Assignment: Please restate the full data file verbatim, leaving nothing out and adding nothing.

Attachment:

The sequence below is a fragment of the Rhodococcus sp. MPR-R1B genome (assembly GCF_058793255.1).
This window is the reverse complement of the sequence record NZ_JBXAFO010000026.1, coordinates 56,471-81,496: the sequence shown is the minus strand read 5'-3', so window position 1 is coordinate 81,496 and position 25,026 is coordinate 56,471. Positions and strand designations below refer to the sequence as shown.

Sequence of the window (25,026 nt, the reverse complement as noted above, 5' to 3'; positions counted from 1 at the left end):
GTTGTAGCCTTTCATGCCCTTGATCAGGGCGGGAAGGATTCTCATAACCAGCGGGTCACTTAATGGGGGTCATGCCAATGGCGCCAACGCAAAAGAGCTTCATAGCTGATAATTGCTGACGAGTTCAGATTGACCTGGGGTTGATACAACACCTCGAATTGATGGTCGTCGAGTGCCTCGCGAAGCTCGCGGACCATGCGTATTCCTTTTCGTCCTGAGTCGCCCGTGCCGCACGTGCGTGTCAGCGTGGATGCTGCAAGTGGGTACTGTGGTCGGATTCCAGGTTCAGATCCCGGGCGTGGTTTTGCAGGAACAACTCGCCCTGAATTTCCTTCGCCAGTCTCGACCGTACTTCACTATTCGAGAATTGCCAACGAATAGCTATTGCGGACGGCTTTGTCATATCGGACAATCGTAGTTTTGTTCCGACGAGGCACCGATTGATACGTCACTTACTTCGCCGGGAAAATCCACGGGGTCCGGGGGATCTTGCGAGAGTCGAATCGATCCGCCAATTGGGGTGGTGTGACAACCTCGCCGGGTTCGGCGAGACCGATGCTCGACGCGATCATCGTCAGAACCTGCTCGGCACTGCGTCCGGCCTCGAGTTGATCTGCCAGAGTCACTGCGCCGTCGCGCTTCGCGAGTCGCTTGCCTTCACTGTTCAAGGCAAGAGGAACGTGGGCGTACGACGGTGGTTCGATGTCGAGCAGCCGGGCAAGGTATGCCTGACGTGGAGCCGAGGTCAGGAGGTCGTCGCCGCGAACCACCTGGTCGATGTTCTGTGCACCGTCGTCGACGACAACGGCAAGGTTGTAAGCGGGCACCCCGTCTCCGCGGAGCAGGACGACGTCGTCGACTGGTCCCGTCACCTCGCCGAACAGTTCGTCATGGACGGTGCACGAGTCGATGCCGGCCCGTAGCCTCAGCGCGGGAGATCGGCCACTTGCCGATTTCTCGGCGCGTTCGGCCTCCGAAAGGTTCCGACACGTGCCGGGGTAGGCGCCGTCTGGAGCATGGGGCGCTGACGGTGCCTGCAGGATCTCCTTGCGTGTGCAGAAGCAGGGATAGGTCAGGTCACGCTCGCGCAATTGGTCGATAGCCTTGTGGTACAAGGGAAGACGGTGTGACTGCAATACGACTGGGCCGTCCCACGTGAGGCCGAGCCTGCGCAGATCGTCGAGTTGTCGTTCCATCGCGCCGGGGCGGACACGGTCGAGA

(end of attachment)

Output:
The sequence below is a fragment of the Rhodococcus sp. MPR-R1B genome (assembly GCF_058793255.1).
This window is the reverse complement of the sequence record NZ_JBXAFO010000026.1, coordinates 56,471-81,496: the sequence shown is the minus strand read 5'-3', so window position 1 is coordinate 81,496 and position 25,026 is coordinate 56,471. Positions and strand designations below refer to the sequence as shown.

Sequence of the window (25,026 nt, the reverse complement as noted above, 5' to 3'; positions counted from 1 at the left end):
GTTGTAGCCTTTCATGCCCTTGATCAGGGCGGGAAGGATTCTCATAACCAGCGGGTCACTTAATGGGGGTCATGCCAATGGCGCCAACGCAAAAGAGCTTCATAGCTGATAATTGCTGACGAGTTCAGATTGACCTGGGGTTGATACAACACCTCGAATTGATGGTCGTCGAGTGCCTCGCGAAGCTCGCGGACCATGCGTATTCCTTTTCGTCCTGAGTCGCCCGTGCCGCACGTGCGTGTCAGCGTGGATGCTGCAAGTGGGTACTGTGGTCGGATTCCAGGTTCAGATCCCGGGCGTGGTTTTGCAGGAACAACTCGCCCTGAATTTCCTTCGCCAGTCTCGACCGTACTTCACTATTCGAGAATTGCCAACGAATAGCTATTGCGGACGGCTTTGTCATATCGGACAATCGTAGTTTTGTTCCGACGAGGCACCGATTGATACGTCACTTACTTCGCCGGGAAAATCCACGGGGTCCGGGGGATCTTGCGAGAGTCGAATCGATCCGCCAATTGGGGTGGTGTGACAACCTCGCCGGGTTCGGCGAGACCGATGCTCGACGCGATCATCGTCAGAACCTGCTCGGCACTGCGTCCGGCCTCGAGTTGATCTGCCAGAGTCACTGCGCCGTCGCGCTTCGCGAGTCGCTTGCCTTCACTGTTCAAGGCAAGAGGAACGTGGGCGTACGACGGTGGTTCGATGTCGAGCAGCCGGGCAAGGTATGCCTGACGTGGAGCCGAGGTCAGGAGGTCGTCGCCGCGAACCACCTGGTCGATGTTCTGTGCACCGTCGTCGACGACAACGGCAAGGTTGTAAGCGGGCACCCCGTCTCCGCGGAGCAGGACGACGTCGTCGACTGGTCCCGTCACCTCGCCGAACAGTTCGTCATGGACGGTGCACGAGTCGATGCCGGCCCGTAGCCTCAGCGCGGGAGATCGGCCACTTGCCGATTTCTCGGCGCGTTCGGCCTCCGAAAGGTTCCGACACGTGCCGGGGTAGGCGCCGTCTGGAGCATGGGGCGCTGACGGTGCCTGCAGGATCTCCTTGCGTGTGCAGAAGCAGGGATAGGTCAGGTCACGCTCGCGCAATTGGTCGATAGCCTTGTGGTACAAGGGAAGACGGTGTGACTGCAATACGACTGGGCCGTCCCACGTGAGGCCGAGCCTGCGCAGATCGTCGAGTTGTCGTTCCATCGCGCCGGGGCGGACACGGTCGAGA